Asked if President Barack Obama is doing anything right now that is impeding fossil fuel exploration and development, Morse said, “No.”
Another uncertain premise of the Romney plan is that unleashing national oil and coal production will bring down energy prices.
In a column in the The Washington Post, writer Stephen Stromberg explains energy self-sufficiency based on fossil fuels could mean higher prices.
Participating in the global oil market is a crucial way to keep prices down across the board — market forces determine which fields to tap, how to transport which barrels of crude to which refineries and then on to which markets, meeting the particular requirements of the world’s various economies for the least cost. If America wasn’t hooked into the system, our gas prices would probably jump, since we would be inflexibly dependent on North American supplies that are relatively expensive to develop.
A case in point, Hurricane Isaac now chugging toward New Orleans, and closing down hundreds of off-shore oil platforms in the Gulf of Mexico, according to a release from the federal Bureau of Safety and Environmental Enforcement.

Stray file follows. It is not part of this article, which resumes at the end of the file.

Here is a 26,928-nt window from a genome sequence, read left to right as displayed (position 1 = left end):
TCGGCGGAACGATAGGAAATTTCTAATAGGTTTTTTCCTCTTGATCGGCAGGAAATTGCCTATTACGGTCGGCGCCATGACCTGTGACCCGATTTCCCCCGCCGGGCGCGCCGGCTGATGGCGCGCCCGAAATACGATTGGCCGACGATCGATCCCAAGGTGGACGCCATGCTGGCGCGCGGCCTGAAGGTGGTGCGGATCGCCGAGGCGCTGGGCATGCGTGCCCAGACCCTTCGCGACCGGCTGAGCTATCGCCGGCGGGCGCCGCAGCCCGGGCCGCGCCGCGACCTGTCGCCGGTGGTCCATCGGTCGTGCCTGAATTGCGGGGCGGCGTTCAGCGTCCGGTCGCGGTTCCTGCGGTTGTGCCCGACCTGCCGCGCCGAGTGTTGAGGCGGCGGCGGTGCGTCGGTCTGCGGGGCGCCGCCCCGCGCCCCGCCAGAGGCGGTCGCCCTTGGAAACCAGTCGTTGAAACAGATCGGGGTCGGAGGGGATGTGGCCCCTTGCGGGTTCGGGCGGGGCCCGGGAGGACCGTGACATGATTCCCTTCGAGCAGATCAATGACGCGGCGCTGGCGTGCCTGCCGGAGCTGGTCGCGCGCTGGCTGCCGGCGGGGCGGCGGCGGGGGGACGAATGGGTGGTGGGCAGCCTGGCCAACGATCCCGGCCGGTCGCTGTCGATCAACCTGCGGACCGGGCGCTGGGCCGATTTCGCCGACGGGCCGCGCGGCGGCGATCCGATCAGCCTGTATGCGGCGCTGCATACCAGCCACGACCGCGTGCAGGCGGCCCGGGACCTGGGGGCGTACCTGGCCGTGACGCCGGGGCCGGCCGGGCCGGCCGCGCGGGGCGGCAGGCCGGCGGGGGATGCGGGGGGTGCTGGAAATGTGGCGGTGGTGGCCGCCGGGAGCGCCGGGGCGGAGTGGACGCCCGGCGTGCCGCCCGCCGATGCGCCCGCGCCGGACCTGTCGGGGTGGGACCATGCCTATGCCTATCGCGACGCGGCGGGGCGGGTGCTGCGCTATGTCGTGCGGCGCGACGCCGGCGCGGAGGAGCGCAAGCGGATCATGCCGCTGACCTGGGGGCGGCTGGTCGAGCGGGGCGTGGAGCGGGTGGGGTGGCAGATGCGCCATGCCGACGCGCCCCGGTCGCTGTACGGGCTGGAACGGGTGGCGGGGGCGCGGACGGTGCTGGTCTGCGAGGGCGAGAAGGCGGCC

The amount of oil “shut-in,” meaning not pumped out, is estimated at more than 1.2 million barrels per day.
Another problem, Romney’s plan does not take into account falling oil demand in industrialized countries, based on more efficient technology and the development of renewables, Stromberg said.
Instead of bragging about how much coal and oil he’s going to pull out of the ground, Romney should be talking about something much harder — how to cut America’s consumption. But that would require political effort and, probably, higher prices. So, instead, the Republican is pigeon-heartedly ceding the critical question of how to cut fossil-fuel dependence to the left.
Then there’s the glaring absence of any mention of climate change or how much more carbon dioxide and other greenhouse gases all that mining, transportation and fossil fuel burning will cause.